Does your platform fall at the first?

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In the early days of online sports betting, horseracing was the undisputed king. Around 70% of all bets placed online in the early 2000s were on the product.

Bookies happily channelled the momentum from decades of retail-based popularity into online platforms, sat back and watched as the modern era began.

Fast forward to today and there’s a new front-runner in UK gambling. The intoxicating mix of top-flight English football, coupled with the advent of slick user-friendly platforms, has been irresistible to punters, casual and serious alike. The results speak for themselves: official figures from the Gaming Commission show a 10.5% decline in off-course betting between 2009/10 and 2013/14, including from online.

But is that the whole story? Unlike in the US, the waning numbers – though still very high – can’t be blamed on the regulatory climate. In Britain gaming is wide-open – if anything there are too many cooks. And let’s not forget that horse racing is the UK’s second most popular spectator sport. No, I think it’s too simple to put it all down to the rise of EPL betting.

You’ll have to forgive us at FSB for being tech-obsessed. Since 2008 we’ve been leading the field in online sports-betting software. We’ve been at the cutting edge for seven years, driving new technology, riding new waves of gambling habits, embracing new technology and shaping it as well. In that time we’ve watched the way demand has changed and made sure we can affect the supply dynamic to match. We’ve seen things done the right way, and the wrong way.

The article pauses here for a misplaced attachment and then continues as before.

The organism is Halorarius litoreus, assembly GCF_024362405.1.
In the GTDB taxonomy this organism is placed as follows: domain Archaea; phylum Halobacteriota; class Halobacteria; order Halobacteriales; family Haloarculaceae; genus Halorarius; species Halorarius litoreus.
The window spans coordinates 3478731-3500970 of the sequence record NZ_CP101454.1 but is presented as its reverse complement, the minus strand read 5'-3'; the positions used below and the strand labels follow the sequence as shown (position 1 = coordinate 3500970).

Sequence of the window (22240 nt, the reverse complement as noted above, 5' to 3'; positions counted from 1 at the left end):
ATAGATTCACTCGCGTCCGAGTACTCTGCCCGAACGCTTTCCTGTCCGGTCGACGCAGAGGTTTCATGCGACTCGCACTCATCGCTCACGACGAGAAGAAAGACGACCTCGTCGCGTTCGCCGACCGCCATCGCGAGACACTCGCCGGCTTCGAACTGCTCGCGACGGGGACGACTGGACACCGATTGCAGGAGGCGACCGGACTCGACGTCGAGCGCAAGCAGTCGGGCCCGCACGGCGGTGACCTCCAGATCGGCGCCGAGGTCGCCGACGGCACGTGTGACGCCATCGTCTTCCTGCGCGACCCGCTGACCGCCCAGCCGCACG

So inevitably we look to technology for solutions to the horse betting conundrum. For the new generation of sportsbook operators, horse racing has too often been an afterthought. The focus on other sports, particularly EPL, has meant that too many people tack on a horse racing product at the end without really understanding the culture or the technology.

They don’t maximise the financial potential of horse racing, or the enjoyment of it for punters, by offering the full range of betting options. It’s a fault of the operators but I think more importantly, they’re not getting the right advice from the people providing the tech under the bonnet.

We understand that a sportsbook needs to be packed with these details and features; it needs to be driven by statistical information; it needs to be flexible enough that an operator can keep both the seasoned expert and the Grand National flutterer gripped. And in the modern era it all needs to be done in a multichannel, multiplatform, ultra-flexible way, or you will inevitably start losing customers and revenue.

Football betting has adapted to the modern era. Bookies have made the most of the shift by offering the full spectrum of betting options and the convenience that modern technology allows, and they’ve done it all with that splash of colour and excitement that retains loyal users.

Horse racing hasn’t lost its magic. It still summons up the emotion and the passion that its devotees adore, and still has that spark that gets the once-a-year punter fired up. If bookies and operators are going to capitalise, they should start with the basics: getting the technology right. Substandard platforms are a bad bet, and the punters, it seems, agree.

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